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God complex: Alleged creationist teachings are causing an uproar in Arroyo Grande 

After receiving complaints from parents in Arroyo Grande and both local and national atheist organizations, the Lucia Mar Unified School District recently launched an investigation into reports of an Arroyo Grande High School science teacher teaching creationism in class.

Until recently, AGHS teacher Brandon Pettenger was listed on the school’s website as teaching chemistry and life science. As of April 29, Pettenger was listed as teaching only chemistry, and all life science course information and documentation was wiped from his teacher page.

New Times contacted Pettenger, AGHS Principal Conan Bowers, and Lucia Mar Superintendent Jim Hogeboom regarding the matter, but only received responses from Lucia Mar Assistant Superintendent for Human Resources Chuck Fiorentino and Director of Secondary Education Hillery Dixon as of press time on April 29.

Fiorentino said the district is looking into the matter, and “investigating it as we would with any other complaint.” He didn’t respond to followup requests for comment from New Times.

Dixon declined to comment regarding Pettenger because the issue is a “personnel matter.” She did note that creationism isn’t a part of California’s state science standards and added that Lucia Mar has an additional board policy that explicitly forbids discussion of “philosophical and religious theories” in science classes.

Dixon also said that creationism “should not be taught in any way” and that none of Lucia Mar’s textbooks or general curricula deal with creationist theories.

According to David Leidner—a board member of Atheists United SLO—one of the group’s members has a child who’s a student in Pettenger’s class, and she brought the issue to the group’s attention after her son complained to her.

New Times obtained a voicemail recording left for the family of the student in question. In it, Principal Bowers said he’s “investigating a curriculum issue” with “evolution and creationism” in Pettenger’s class, and asks for the family’s advice.

The mother—who agreed to answer questions from New Times via email and asked to be identified as “Sandra”—said that even though she’s had a religious upbringing and has sent all five of her children to church, she was taken aback by her son’s complaints that Pettenger was teaching creationism in science class.

“I attended a Christian school where evolution was taught in science class and creation was taught in Bible Studies,” Sandra wrote in an email to New Times. “When your child brings home paperwork he’s done for science class and one of the questions is ‘Did God really make the universe?’ it leaves you a bit dumbfounded.”

According to Sandra, her son became increasingly distraught, frustrated, and bothered by what he was being taught, and he reported that at least two other students in his class verbally objected to what Pettenger was teaching. Sandra said that during one class period, her son and six other students asked to leave Pettenger’s classroom.

Based on information from Sandra, Atheists United sent an email to Principal Bowers on April 20, listing the group’s objections and asking that Pettenger (and the school) cease teaching creationism.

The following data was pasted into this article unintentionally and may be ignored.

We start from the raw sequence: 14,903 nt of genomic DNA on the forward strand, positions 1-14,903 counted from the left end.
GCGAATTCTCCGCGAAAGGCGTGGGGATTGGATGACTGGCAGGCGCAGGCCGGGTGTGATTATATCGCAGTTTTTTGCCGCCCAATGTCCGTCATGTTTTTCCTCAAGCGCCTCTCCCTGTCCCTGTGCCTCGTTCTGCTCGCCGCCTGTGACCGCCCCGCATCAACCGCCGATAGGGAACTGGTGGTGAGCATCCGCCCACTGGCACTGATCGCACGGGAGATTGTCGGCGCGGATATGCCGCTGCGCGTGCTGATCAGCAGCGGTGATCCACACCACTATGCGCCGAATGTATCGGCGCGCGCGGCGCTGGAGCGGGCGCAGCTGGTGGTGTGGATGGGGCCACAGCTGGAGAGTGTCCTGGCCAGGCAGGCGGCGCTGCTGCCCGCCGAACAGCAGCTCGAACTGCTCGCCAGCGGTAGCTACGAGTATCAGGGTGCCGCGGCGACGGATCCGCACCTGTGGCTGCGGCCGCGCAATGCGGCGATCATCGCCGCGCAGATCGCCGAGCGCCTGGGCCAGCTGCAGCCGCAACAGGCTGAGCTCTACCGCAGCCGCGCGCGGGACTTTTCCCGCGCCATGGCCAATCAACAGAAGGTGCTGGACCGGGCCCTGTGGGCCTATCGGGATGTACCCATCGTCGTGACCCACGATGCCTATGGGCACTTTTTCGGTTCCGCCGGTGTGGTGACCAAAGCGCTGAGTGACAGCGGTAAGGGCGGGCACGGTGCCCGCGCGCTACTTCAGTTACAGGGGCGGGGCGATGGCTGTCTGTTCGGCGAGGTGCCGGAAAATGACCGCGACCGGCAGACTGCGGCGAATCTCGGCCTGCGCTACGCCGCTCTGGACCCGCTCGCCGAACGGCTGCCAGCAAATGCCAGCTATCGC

Sandra said that email and letters from two national atheist organizations seemed to do the trick—as Pettenger has reportedly ceased any and all mention of creationism in class.

As for Pettenger, he didn’t respond to multiple requests for comment, but New Times procured an email he allegedly sent to Sandra’s husband defending his teaching of creationism.

“I understand that you might be worried I am teaching religion in a public school science class which is not the case,” reads that April 14 email. “There is debate within the scientific community about how to answer the question where did life come from. I feel it would be a disservice to my students not to present both sides of the argument.”

For Leidner of Atheists United, there’s no argument to have.

“Teaching creationism as an alternative to evolution is like teaching voodoo as an alternative to medicine,” Leidner told New Times. “Our primary concern is to make sure that these students are getting a true science education in a science class.”

Before Pettenger’s AGHS teacher page was largely wiped clean, there were links to a public Google Drive document-storing folder titled “Life Science Sem 2.” The folder contained vocabulary lists, textbook chapter reviews, quizzes, and—until recently—two PowerPoint presentations titled “How did we get here?” and “AntiCreationism.”

Those presentations have since been removed from the folder, and the folder was subsequently made private sometime on April 24, but New Times downloaded the presentations before they were removed.

Both presentations contain extensive information about creationism, intelligent design, and Christianity.

“We want Mr. Pettenger to teach what he was hired by the school to teach, and that includes evolution,” Sandra wrote in her email to New Times. “If he cannot force himself to do that, he needs to stick to other subjects and stay away from life science.”


Staff Writer Rhys Heyden can be reached at

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